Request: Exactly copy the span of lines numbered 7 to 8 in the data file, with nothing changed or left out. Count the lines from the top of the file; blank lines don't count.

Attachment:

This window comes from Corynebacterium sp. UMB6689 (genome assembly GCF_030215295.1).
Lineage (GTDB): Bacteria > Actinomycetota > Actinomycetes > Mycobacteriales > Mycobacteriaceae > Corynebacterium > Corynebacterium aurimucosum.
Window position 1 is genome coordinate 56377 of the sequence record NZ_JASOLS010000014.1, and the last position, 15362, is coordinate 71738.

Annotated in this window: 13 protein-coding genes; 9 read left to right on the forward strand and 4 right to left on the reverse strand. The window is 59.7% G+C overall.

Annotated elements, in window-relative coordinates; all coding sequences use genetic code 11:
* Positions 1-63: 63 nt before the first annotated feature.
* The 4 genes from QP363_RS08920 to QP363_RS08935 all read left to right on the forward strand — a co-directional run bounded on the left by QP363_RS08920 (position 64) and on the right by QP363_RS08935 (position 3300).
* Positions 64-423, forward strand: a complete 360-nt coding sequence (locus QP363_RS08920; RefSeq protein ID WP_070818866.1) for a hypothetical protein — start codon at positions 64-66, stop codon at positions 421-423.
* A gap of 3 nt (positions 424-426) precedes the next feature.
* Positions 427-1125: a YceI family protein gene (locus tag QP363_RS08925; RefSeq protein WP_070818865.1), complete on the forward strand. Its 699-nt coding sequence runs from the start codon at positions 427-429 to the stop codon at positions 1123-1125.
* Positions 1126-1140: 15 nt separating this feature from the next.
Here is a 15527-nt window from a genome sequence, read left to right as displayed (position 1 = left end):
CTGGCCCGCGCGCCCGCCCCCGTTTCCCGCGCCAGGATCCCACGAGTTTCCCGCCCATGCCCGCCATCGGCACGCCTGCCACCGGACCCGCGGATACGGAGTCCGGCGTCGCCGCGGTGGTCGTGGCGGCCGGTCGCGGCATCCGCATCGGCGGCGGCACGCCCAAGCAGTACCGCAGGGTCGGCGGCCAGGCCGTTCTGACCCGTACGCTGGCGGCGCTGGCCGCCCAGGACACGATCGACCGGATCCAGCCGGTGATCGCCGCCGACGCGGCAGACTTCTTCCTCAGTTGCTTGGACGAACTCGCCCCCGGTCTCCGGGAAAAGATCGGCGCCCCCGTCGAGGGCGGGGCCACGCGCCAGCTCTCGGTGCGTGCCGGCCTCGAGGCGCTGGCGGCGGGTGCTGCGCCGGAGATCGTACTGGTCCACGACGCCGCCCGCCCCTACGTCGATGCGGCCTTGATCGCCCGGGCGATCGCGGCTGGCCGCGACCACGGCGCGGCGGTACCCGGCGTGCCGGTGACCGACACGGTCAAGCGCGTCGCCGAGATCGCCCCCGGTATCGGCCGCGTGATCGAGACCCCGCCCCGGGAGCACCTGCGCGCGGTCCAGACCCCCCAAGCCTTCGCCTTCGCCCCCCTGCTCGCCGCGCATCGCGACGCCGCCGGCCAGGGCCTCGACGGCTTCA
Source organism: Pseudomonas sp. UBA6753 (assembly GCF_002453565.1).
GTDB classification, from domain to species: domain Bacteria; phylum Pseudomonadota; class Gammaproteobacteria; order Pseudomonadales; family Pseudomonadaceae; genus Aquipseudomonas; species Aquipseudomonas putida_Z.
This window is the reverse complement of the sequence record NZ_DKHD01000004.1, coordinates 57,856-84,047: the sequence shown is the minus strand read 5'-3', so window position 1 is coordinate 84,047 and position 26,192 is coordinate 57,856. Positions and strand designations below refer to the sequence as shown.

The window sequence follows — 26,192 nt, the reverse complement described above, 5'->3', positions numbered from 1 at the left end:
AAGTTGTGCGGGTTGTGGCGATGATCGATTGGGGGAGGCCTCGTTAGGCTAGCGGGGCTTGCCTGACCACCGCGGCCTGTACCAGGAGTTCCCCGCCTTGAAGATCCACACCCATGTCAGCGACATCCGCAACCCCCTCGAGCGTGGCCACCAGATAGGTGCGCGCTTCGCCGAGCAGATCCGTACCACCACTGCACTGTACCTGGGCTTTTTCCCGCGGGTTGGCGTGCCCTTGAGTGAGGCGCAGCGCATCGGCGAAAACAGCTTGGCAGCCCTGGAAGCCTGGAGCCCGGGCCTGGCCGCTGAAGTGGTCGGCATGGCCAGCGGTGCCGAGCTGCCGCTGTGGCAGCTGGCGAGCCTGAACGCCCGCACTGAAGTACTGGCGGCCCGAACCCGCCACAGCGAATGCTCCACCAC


* The 4 genes from QP363_RS08920 to QP363_RS08935 all read left to right on the forward strand — a co-directional run bounded on the left by QP363_RS08920 (position 64) and on the right by QP363_RS08935 (position 3300).
* Positions 64-423, forward strand: a complete 360-nt coding sequence (locus QP363_RS08920; RefSeq protein ID WP_070818866.1) for a hypothetical protein — start codon at positions 64-66, stop codon at positions 421-423.